A housing crisis for every decade

A housing crisis for every decade

The current realities of our housing situation often seem new.

The media regularly speaks of a “housing crisis” driven chiefly by a supply shortage. This shortage is often characterized as a result of recent underbuilding. But media headlines throughout the 20th century have consistently proclaimed the existence of a “housing crisis.”

When evaluating arguments in the discourse of housing, we should pay keen attention to how these arguments may be new versions of the same old story of housing control borne out in past experiences.

A housing crisis
for every decade

Selected excerpts from
The New York Times

For ease of searching via the TimesMachine, here’s a smattering of headlines that have declared crisis housing conditions in New York City throughout the 20th and early 21st century.

April 6, 1919
“Housing crisis faces the city, which is 33 percent underbuilt”

Dec. 20, 1927
“Mayor take fling at building owners: criticizes those aided by tax exemption in housing crisis who now get high rents.”

Dec. 18, 1936
“2,000,000 in slums face housing crisis…home shortage looms.”

March 31, 1942
“Housing crisis hits Detroit war zone…speedy erection being planned by government to care for 109,000 additional men.”

May 25, 1947
“Many factors involved in the housing crisis: skyrocketing costs blamed for failure of program to meet heavy demand”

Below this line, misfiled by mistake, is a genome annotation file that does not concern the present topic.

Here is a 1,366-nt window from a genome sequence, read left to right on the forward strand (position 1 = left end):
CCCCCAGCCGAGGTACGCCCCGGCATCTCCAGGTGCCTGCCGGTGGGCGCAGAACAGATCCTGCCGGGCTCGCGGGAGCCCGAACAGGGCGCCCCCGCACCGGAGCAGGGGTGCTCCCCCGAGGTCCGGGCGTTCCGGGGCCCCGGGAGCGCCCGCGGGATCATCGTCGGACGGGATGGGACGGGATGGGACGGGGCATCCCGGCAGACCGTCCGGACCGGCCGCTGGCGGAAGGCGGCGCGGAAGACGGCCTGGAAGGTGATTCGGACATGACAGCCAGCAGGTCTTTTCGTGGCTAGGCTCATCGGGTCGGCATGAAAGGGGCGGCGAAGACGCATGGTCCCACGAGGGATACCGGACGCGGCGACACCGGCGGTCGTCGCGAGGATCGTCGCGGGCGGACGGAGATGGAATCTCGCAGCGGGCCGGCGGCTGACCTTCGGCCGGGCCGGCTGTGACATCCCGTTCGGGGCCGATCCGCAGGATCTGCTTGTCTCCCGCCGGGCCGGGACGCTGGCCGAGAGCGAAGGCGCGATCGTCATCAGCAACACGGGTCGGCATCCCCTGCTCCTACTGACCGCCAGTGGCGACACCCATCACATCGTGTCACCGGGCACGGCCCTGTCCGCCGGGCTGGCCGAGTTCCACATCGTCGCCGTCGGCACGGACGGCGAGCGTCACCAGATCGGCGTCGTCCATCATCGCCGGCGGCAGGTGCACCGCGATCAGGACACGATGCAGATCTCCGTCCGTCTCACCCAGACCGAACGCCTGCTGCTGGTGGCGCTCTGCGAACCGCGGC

Feb. 28, 1964
“Mayor asks state for aid on housing…to stimulate the construction of new low-income and middle-income housing here.”

Nov. 6, 1969
“State hearing due today on city housing crisis…New York City faces the worst housing crisis since the London blitz.”

Aug. 10, 1970
“Shortage of housing here expected to grow worse…The housing shortage has begun to figure in large corporations’ decisions about moving their headquarters to New York.”

May 11, 1975
“Housing for the poor: Crisis is too mild a word”

June 20, 1985
“Housing getting scarcer for city, says a U.S. aide…the housing shortage cannot be resolved by private builders alone.”

Sept. 8, 1997
“Many tenants are struggling to pay rent…Especially in New York City, rising rents have forced many people to live doubled and tripled up with other family members, often in dangerous or unhealthy conditions.”

July 9, 2000
“Housing crisis confounds a prosperous city”

The recurrent framing of the core problem of affordable shelter as one of supply is convenient, since the solution to a supply crisis is not to fundamentally change the relationship our society has with housing provision. It’s simply to build more housing.

While supply is a critical component of literally housing more people, the role of power and control of housing infrastructure must be duly considered. Housing insecurity has been an endemic feature of our housing provision system, not an intermittent bug.